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Rainy day blues for Cascades soccer

Chris Cornell may have sung it, but the Cascades were living it last Saturday as the women’s soccer team missed a win for the sixth straight game. More accurately, they missed a win by three agonizing minutes in what was one of the darkest (and wettest) stretches of play this season.

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By Paul Esau (The Cascade) – Email

Date Posted: October 27, 2011
Print Edition: October 26, 2011

Somedays just ain’t so easy.

Chris Cornell may have sung it, but the Cascades were living it last Saturday as the women’s soccer team missed a win for the sixth straight game. More accurately, they missed a win by three agonizing minutes in what was one of the darkest (and wettest) stretches of play this season. For the previous 81 minutes, the Cascades (3-6-3) were leading the University of Victoria Vikes (5-4-3) by a score of 1-0, but two fast goals from Vikes midfielder Shannon Elder stole the game and the three points from an astonished UFV side.

“It’s been a frustrating year and a frustrating day,” said UFV head coach Rob Giesbrecht after the final whistle. “We play well, we get chances, we give up stuff late… Full credit to UVic they battled to the end and they exposed us twice.”

“Frustrating” was the perfect word for a match (and weather) that started off fairly sunny. UFV struck first with a goal from forward Ellen Kuyer in the 19th minute, and followed up the tally with a dominating series of attacks into Vike territory. The Cascades’ Carly Neeson also looked dangerous, coming close to extending the lead on several strikes, while also being an obvious exasperation for Victoria’s defence. One of her attacks in the mid-half was a beauty to behold, a series of quick touches culminating in a deft pass to Megan Webster at the top of the box. Only a brilliant save from the opposing keep prevented Neeson from picking up an assist on the play.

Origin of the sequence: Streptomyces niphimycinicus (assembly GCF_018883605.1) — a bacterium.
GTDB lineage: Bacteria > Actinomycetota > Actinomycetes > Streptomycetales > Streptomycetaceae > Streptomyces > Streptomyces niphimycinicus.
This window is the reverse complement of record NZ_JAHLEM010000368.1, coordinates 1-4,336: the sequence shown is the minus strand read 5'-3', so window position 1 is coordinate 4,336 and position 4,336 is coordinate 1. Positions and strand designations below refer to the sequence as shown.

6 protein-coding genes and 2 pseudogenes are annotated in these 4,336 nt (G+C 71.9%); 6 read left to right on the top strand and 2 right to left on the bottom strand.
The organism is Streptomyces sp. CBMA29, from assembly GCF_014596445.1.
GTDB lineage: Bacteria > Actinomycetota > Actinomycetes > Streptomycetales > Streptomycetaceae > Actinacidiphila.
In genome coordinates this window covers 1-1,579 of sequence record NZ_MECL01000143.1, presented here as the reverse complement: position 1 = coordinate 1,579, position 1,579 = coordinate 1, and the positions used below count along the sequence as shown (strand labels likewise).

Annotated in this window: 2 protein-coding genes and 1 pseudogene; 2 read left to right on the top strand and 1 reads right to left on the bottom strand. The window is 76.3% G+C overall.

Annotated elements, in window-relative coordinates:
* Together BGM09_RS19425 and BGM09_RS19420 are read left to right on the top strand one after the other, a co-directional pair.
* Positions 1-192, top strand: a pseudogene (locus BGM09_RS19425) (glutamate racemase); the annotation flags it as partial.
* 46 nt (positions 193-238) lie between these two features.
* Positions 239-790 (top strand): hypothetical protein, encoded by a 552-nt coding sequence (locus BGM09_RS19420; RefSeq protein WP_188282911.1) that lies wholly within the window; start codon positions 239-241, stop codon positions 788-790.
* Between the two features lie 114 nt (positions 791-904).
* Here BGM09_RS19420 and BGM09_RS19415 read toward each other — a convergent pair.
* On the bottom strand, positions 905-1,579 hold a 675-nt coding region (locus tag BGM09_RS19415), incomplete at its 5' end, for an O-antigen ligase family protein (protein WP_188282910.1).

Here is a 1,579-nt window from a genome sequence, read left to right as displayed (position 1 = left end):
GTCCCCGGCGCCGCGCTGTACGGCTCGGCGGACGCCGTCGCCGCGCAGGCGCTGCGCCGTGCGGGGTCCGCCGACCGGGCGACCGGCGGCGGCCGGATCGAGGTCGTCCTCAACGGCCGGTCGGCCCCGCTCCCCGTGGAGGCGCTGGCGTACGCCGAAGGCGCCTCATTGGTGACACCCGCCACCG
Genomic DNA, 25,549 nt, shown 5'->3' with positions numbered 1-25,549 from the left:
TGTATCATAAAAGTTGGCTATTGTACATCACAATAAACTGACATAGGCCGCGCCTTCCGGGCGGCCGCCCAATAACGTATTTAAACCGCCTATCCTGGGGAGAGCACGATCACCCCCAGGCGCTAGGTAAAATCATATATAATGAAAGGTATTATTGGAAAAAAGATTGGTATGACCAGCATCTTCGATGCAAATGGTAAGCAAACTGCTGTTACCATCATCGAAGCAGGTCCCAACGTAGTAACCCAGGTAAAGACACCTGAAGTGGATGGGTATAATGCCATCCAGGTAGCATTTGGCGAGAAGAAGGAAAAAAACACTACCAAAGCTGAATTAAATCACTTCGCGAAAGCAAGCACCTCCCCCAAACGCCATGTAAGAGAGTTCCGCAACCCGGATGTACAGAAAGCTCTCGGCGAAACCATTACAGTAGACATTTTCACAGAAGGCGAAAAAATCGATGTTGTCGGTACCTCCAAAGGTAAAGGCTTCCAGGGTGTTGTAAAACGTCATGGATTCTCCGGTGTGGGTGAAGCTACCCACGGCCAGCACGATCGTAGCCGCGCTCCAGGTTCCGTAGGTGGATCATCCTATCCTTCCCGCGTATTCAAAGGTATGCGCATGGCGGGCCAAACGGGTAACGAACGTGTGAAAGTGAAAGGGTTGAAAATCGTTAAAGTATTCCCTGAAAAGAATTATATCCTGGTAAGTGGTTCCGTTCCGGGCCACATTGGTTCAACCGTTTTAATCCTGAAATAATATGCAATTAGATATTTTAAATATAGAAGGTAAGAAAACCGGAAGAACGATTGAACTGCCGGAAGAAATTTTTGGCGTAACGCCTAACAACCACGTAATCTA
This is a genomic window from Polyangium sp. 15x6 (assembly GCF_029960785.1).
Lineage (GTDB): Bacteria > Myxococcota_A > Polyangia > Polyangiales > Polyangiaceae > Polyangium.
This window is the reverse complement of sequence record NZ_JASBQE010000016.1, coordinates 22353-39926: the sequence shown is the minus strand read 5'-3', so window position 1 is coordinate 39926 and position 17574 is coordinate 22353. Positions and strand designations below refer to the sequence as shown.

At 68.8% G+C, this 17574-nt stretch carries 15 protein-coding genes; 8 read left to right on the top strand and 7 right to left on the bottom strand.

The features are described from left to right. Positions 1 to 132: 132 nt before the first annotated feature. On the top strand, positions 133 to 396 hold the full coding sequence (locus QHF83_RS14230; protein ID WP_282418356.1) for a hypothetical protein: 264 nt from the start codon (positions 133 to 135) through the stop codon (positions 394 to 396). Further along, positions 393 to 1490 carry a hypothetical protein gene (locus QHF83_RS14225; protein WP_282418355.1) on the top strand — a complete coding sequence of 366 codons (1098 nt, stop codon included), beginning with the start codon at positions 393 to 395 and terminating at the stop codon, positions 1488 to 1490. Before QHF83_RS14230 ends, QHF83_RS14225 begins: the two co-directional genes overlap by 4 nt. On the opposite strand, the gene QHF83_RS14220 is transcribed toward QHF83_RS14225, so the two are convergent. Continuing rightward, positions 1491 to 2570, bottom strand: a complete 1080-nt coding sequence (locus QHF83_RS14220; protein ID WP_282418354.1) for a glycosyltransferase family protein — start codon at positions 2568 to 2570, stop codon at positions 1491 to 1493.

But not all was peaches and cream at Bateman Park. As the clouds rolled in the Vikes seemed to find their stride, and though they managed few shots, each had the potential to change the game. UFV keep Chantelle Biagioni outdid herself, despite being hammered by an opposing player apparently unaware that play stops when the keep grabs the ball. The momentum evened out as Victoria gained confidence from UFV’s inability to score, and slowly, gruelingly, the play turned in their favour.

By the start of the second half rain was falling in fits and bursts, and this reporter was forced to exchange his leather jacket for something less sexy and more waterproof. Women slipped and slid with alarming regularity on the new-birthed mud, and the ball skittered across the pitch like a mad march hare. The pristine white of the Cascades’ uniforms was marred and marred again each time the players were forced to pull themselves from the muck, and still the Vikes gained strength. From then on it was only a matter of time.

“We defended well, maybe we showed a little youth in the end,” admitted Giesbrecht. “Let a girl free on a cross and she finished and we panicked a little bit… We let them hang around and hang around, we got to learn that lesson… we got to turn those chances into goals. That’s the cruelty of soccer, it doesn’t matter how well you play you gotta be putting the ball in the back of the net.”

The three graduating UFV players—Ellen Kuyer, Megan Webster and Emma Broadfoot—were honoured before the game for their contributions to the program and to the team. Each were given a bouquet of flowers during the ceremony, although only Kuyer was able to celebrate the occasion with a goal (her second of the season).

“It’s sad,” Kuyer said of her upcoming departure from the team. “It’s like the end of an era.”

Yet Kuyer is hopeful about the future of the UFV squad. “This year we have a lot of new players, a lot of learning going on,” she said. “I think in a couple years this team will be really good, but this was definitely a learning year for a lot of players.”

The Cascades play their final game of season in Victoria on October 29, once again against the Vikes.

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